Photographer Thurstan Redding was working primarily as a fashion photographer when he had two memorable encounters with cosplayers in the wild. For the first time, the folks dressed in costumes of characters from popular culture came on his radar. Previously, he was aware of the practice, but he “hadn’t ever fully engaged with it.” That changed as he worked on his three-year-long project Kids of Cosplay, which is now a book to be published by Volume in the winter of 2022.
Kids of Cosplay has a different take on the hobby than we are used to. Typically, cosplay costumes are reserved for comic conventions—the places in which many cosplayers get their start. But Redding decided to change the context of where we see these folks. Their ingenuity is admired outside of convention centers and in the everyday world. Harley Quinn (from the Batman universe) is seen starting out of a kitchen window while a group of C-3POs (from the Star Wars franchise) are posing roadside next to an empty field.
The decision to photograph the cosplayers in unassuming locations adds a bizarre layer to the work as we don't expect to see people dressed in full costume in everyday life. It also functions as a way to pay homage to the incredible costumes. Redding selected the cosplayers because of their incredible outfits and wanted the effort they put into their costumes to match the settings he put them in. The results tell a story while putting cosplay front and center.
Kids of Cosplay is now available for preorder on the Volume website. We had the pleasure of speaking with Redding more about his project, including what he thinks we can learn from cosplayers. Scroll down to read his exclusive interview with My Modern Met.
In his series Kids of Cosplay, photographer Thurstan Redding snaps portraits of cosplayers in everyday settings.
When did you first become interested in cosplay?
I first became interested in cosplay after bumping into a cosplayer in Los Angeles while I was on assignment there, and then again on the DLR [train] in London—up until that point I had been aware of cosplay but hadn’t ever fully engaged with it.
How did Kids of Cosplay come to be?
I’ve always known that I wanted to work on a book—ever since starting photography. I also knew that I wasn’t particularly interested in working on a retrospective of my earlier work, as I really wanted to use the opportunity of working on a book to do something very focused and specific to a community. I found the idea of doing something almost like a sociological study very appealing.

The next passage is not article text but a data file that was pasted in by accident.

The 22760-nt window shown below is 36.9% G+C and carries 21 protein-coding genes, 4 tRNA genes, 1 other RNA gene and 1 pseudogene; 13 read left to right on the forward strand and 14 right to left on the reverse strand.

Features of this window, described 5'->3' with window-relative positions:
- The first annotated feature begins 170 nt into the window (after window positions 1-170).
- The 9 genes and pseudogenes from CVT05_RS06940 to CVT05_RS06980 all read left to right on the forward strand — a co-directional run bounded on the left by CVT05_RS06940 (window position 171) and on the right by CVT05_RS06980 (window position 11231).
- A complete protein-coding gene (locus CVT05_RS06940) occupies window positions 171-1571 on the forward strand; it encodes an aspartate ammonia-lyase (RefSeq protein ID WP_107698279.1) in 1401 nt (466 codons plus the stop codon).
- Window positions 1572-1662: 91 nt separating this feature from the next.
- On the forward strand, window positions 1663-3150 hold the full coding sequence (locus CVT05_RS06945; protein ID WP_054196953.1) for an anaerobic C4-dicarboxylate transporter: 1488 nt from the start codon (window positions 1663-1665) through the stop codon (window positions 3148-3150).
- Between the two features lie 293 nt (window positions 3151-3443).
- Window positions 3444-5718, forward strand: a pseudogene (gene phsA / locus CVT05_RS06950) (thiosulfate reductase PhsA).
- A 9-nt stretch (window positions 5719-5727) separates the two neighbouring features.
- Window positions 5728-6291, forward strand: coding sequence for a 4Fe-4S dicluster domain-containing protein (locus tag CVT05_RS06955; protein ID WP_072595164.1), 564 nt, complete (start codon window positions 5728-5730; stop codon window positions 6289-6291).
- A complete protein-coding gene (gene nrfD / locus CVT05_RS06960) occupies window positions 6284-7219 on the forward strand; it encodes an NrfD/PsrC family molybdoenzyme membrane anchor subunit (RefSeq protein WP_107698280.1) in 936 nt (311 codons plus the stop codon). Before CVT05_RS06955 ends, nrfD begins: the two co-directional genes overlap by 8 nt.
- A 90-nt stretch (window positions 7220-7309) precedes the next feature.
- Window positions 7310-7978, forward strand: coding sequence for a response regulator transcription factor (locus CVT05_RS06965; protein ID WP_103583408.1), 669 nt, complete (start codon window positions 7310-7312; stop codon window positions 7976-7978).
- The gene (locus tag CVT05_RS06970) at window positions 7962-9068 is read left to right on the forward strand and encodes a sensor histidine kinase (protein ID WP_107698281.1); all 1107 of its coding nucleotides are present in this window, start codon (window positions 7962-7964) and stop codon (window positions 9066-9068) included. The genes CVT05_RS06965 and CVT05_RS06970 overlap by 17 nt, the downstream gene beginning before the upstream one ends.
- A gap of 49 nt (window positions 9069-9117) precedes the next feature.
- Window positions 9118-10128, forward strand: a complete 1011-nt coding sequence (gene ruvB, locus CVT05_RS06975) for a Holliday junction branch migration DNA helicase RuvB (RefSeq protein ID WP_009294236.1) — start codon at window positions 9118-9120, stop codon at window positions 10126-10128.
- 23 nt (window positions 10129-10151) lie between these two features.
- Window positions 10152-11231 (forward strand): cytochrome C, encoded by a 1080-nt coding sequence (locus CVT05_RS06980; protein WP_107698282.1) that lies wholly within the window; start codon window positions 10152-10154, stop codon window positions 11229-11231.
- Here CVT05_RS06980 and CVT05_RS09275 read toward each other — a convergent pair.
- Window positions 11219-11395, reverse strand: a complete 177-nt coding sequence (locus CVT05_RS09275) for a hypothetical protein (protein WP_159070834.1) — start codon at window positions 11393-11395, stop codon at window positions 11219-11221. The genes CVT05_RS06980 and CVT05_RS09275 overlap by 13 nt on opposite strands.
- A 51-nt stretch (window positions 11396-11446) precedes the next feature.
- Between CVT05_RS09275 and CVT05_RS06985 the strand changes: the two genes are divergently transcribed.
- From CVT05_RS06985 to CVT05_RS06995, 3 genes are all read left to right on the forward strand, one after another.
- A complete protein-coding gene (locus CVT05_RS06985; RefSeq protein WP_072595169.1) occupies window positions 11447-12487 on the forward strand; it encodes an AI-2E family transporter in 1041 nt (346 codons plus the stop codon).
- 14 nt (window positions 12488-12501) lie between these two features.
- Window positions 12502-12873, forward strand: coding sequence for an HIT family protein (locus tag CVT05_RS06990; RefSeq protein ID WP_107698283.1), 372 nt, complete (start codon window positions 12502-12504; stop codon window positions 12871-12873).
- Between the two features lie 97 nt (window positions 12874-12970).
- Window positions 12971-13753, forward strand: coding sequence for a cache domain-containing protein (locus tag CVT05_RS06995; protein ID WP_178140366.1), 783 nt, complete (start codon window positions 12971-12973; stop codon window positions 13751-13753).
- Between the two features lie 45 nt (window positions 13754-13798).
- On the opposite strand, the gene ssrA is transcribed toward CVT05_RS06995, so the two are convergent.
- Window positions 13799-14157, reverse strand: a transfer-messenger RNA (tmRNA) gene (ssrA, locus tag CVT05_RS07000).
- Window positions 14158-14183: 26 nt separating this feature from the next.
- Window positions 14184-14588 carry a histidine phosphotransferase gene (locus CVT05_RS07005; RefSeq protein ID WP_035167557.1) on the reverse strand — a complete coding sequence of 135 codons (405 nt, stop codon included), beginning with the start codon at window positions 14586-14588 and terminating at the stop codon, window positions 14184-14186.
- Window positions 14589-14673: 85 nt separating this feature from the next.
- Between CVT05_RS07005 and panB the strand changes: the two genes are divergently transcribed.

When I started paying closer attention to cosplay it really became an obsession, to the point where I felt very comfortable dedicating a huge amount of time and effort to it—which is very important when starting on a book as the time commitment is huge.
What kind of research and preparation went into the book?
Once I was set on the subject matter, I started a process of visual research on the look and feel I wanted for the project, as well as a lot of historical and sociological research on the meaning and origins of cosplay. There was also a long casting process, and all the cosplayers had to be shot in specific locations—which is why it ended up taking three years.
What interests you, in general, about cosplay?
I think the effort cosplayers put into their costumes was initially what I found so interesting—coming from a fashion background, it was amazing to see that such dedication to detail in clothing existed outside of the fashion industry. The approach cosplayers had to their costumes was also interesting: as opposed to something that’s disposable, the costumes are constantly upgraded and tweaked over time, and continuously improved. I also loved seeing how characters that are so famous and so familiar to so many were being interpreted in completely new ways.
The choice of setting—placing the cosplayers in everyday locations—is different than the countless images snapped while they're at conventions. What inspired this choice?
This came mainly from the fact that I was really interested in seeing cosplayers in the real world—that juxtaposition is something I found so arresting but that became totally lost when shooting cosplayers at conventions. I also felt that the cosplayers were putting so much effort into their costumes, and therefore that an equal amount of effort really needed to be put into the choice of locations. I initially wanted to shoot the entire project at a convention, but then realized it really didn’t feel like it was making justice to the cosplayers. Suburbia is also something I feel deeply attached to, as it's how I grew up, so including it in the book felt like it made sense.
What do you intend for readers to take away from Kids of Cosplay? Is there a particular message you hope it inspires?
It’s interesting because the main response has really been a sense of melancholia. I think cosplay really confronts us all with the fact that the act of dressing up simply for entertainment really disappears as we grow older. Of course we still dress up for special occasions, but the feeling of escapism it provides isn’t the same—I think that’s what’s so touching about cosplay. It really is a pure form of escapism.
What can non-cosplayers learn from those who dress up?
That we are never too old to still be having fun.
And finally, what are you working on now? Anything exciting you can tell us about?
There are a lot of new projects this year as I’ve been able to focus on my other work again since the book has been finalized—however, I’m probably most excited about my second book! I don’t intend on really starting on it for a while, but I have started the research process for it.